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CMI Reporting!


Last June, the Centre for Mediterranean Integration (CMI) was the subject of an audit conducted by an independent body. For two months, DFC experts examined the programs, actions and methodology used by the CMI. If the initial results are positive, some areas for improvement should provide a new impetus.



CMI Reporting!
Catalan firm DFC examined CMI's output since its establishment in October 2009, to the present day, then submitted its report and issued a series of recommendations in September 2011, after two months of audit. 

In the document, the evaluation team first welcomed the wealth of work produced in just two years by CMI experts and the importance of such an organization that fills the void by bringing together institutional players on both sides of the Mediterranean.  Over the months, the CMI was backed by prestigious organizations with which they were able to forge strong partnerships and develop a network approach. The auditors also appreciated the neutrality of this organization and its unique character, as it fills a gap. It now remains for this uniqueness to be turned into a competitive advantage. 

The audit also highlights the responsiveness of the CMI teams during the events of the Arab Spring. 

With five clusters focused on the problems of North Africa and the Middle East (Skills, Employment and Labor Mobility, Knowledge Economy and Innovation, Urban and Spatial Development, Environment and Water and Transport and Logistics), the CMI naturally found itself in the limelight.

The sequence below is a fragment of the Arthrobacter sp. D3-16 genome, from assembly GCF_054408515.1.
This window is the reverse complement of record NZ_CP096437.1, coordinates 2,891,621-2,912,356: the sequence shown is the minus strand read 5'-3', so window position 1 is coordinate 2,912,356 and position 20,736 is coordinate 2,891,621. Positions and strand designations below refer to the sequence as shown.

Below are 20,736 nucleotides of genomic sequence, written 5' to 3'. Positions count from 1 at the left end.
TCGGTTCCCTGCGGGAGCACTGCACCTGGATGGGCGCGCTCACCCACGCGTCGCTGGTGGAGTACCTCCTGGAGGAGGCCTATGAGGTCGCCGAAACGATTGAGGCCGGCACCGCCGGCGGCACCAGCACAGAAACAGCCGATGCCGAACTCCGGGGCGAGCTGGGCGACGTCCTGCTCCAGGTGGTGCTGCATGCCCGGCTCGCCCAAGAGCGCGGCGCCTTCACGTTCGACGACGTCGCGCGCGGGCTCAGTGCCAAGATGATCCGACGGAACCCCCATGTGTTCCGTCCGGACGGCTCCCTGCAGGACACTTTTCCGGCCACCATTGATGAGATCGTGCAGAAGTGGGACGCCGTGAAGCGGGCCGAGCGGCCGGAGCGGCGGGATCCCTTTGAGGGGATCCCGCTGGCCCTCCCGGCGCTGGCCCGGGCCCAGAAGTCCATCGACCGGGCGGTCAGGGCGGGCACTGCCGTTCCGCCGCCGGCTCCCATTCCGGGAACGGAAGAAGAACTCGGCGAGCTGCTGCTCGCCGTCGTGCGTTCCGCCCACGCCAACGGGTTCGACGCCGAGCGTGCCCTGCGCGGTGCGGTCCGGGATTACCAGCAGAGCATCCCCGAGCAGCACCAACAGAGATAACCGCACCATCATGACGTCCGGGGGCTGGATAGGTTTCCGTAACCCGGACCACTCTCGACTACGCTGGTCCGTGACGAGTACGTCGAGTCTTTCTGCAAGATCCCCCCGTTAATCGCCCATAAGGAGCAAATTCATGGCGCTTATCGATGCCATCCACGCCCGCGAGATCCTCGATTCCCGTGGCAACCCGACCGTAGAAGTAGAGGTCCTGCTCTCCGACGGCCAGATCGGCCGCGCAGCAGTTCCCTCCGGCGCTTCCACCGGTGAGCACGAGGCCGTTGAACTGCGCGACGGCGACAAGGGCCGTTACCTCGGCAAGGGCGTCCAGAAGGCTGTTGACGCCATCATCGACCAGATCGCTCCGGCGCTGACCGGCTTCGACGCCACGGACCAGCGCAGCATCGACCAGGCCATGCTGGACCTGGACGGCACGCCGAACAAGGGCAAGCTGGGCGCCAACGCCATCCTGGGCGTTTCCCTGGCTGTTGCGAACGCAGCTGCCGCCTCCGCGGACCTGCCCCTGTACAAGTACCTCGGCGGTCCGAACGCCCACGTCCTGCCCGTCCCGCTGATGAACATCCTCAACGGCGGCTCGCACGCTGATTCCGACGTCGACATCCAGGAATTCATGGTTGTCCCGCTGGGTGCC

Following the Deauville Summit (May 2011) and the meeting of Finance Ministers of the G8 Deauville Partnership, held in Marseille (September 2011), the CMI tasked to coordinate an analytical report on Trade and Investment in the 5 DP recipient countries (Morocco, Tunisia, Libya, Egypt and Jordan).  The report, scheduled for early 2012, will establish a diagnosis and formulate a plan of action built around short- and medium-term recommendations, in particular to help improve regional integration. 

The report suggests that the CMI should focus its work, resources and networks towards the Southern shores and streamline its programs.  This represents a real challenge for the Centre in future years. 

Despite its youth, the CMI has successfully established itself. Now it will have to grow its practice to respond to the new situations in the Arab countries. 

In terms of methodology, the audit should contribute to improving procedures with the forthcoming establishment of a system of evaluation, program monitoring and updating of databases.

With CMI


Monday, October 29th 2012



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